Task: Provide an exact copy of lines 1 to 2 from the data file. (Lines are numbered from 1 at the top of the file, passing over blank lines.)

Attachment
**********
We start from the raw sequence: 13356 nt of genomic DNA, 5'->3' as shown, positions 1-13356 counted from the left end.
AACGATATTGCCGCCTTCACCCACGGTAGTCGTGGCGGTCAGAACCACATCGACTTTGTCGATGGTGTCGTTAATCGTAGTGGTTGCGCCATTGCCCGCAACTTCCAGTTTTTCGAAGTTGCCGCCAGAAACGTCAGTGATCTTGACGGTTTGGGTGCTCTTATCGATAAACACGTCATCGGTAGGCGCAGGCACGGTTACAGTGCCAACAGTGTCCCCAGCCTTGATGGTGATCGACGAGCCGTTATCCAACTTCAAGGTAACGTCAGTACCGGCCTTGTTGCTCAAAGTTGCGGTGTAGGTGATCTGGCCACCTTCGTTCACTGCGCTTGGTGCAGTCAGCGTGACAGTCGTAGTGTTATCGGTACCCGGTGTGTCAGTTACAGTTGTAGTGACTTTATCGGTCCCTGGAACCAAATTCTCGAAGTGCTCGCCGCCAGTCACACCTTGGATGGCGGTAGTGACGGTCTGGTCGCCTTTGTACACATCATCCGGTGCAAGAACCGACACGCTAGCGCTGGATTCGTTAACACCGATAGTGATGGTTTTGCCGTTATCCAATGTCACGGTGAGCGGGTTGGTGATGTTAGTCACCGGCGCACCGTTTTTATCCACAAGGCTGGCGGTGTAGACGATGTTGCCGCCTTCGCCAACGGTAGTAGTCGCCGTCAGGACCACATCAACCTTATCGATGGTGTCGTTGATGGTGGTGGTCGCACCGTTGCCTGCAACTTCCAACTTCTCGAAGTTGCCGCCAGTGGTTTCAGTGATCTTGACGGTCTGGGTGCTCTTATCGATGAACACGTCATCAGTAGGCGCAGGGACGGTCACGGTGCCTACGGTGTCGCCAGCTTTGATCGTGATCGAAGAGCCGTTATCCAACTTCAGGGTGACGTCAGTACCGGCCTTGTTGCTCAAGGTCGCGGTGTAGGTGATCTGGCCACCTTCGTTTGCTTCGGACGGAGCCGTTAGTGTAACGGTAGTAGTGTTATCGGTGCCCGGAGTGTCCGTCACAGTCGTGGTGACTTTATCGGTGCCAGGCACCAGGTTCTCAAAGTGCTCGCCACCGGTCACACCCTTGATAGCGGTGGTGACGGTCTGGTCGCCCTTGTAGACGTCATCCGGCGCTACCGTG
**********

We start from the raw sequence: 13356 nt of genomic DNA, 5'->3' as shown, positions 1-13356 counted from the left end.
AACGATATTGCCGCCTTCACCCACGGTAGTCGTGGCGGTCAGAACCACATCGACTTTGTCGATGGTGTCGTTAATCGTAGTGGTTGCGCCATTGCCCGCAACTTCCAGTTTTTCGAAGTTGCCGCCAGAAACGTCAGTGATCTTGACGGTTTGGGTGCTCTTATCGATAAACACGTCATCGGTAGGCGCAGGCACGGTTACAGTGCCAACAGTGTCCCCAGCCTTGATGGTGATCGACGAGCCGTTATCCAACTTCAAGGTAACGTCAGTACCGGCCTTGTTGCTCAAAGTTGCGGTGTAGGTGATCTGGCCACCTTCGTTCACTGCGCTTGGTGCAGTCAGCGTGACAGTCGTAGTGTTATCGGTACCCGGTGTGTCAGTTACAGTTGTAGTGACTTTATCGGTCCCTGGAACCAAATTCTCGAAGTGCTCGCCGCCAGTCACACCTTGGATGGCGGTAGTGACGGTCTGGTCGCCTTTGTACACATCATCCGGTGCAAGAACCGACACGCTAGCGCTGGATTCGTTAACACCGATAGTGATGGTTTTGCCGTTATCCAATGTCACGGTGAGCGGGTTGGTGATGTTAGTCACCGGCGCACCGTTTTTATCCACAAGGCTGGCGGTGTAGACGATGTTGCCGCCTTCGCCAACGGTAGTAGTCGCCGTCAGGACCACATCAACCTTATCGATGGTGTCGTTGATGGTGGTGGTCGCACCGTTGCCTGCAACTTCCAACTTCTCGAAGTTGCCGCCAGTGGTTTCAGTGATCTTGACGGTCTGGGTGCTCTTATCGATGAACACGTCATCAGTAGGCGCAGGGACGGTCACGGTGCCTACGGTGTCGCCAGCTTTGATCGTGATCGAAGAGCCGTTATCCAACTTCAGGGTGACGTCAGTACCGGCCTTGTTGCTCAAGGTCGCGGTGTAGGTGATCTGGCCACCTTCGTTTGCTTCGGACGGAGCCGTTAGTGTAACGGTAGTAGTGTTATCGGTGCCCGGAGTGTCCGTCACAGTCGTGGTGACTTTATCGGTGCCAGGCACCAGGTTCTCAAAGTGCTCGCCACCGGTCACACCCTTGATAGCGGTGGTGACGGTCTGGTCGCCCTTGTAGACGTCATCCGGCGCTACCGTG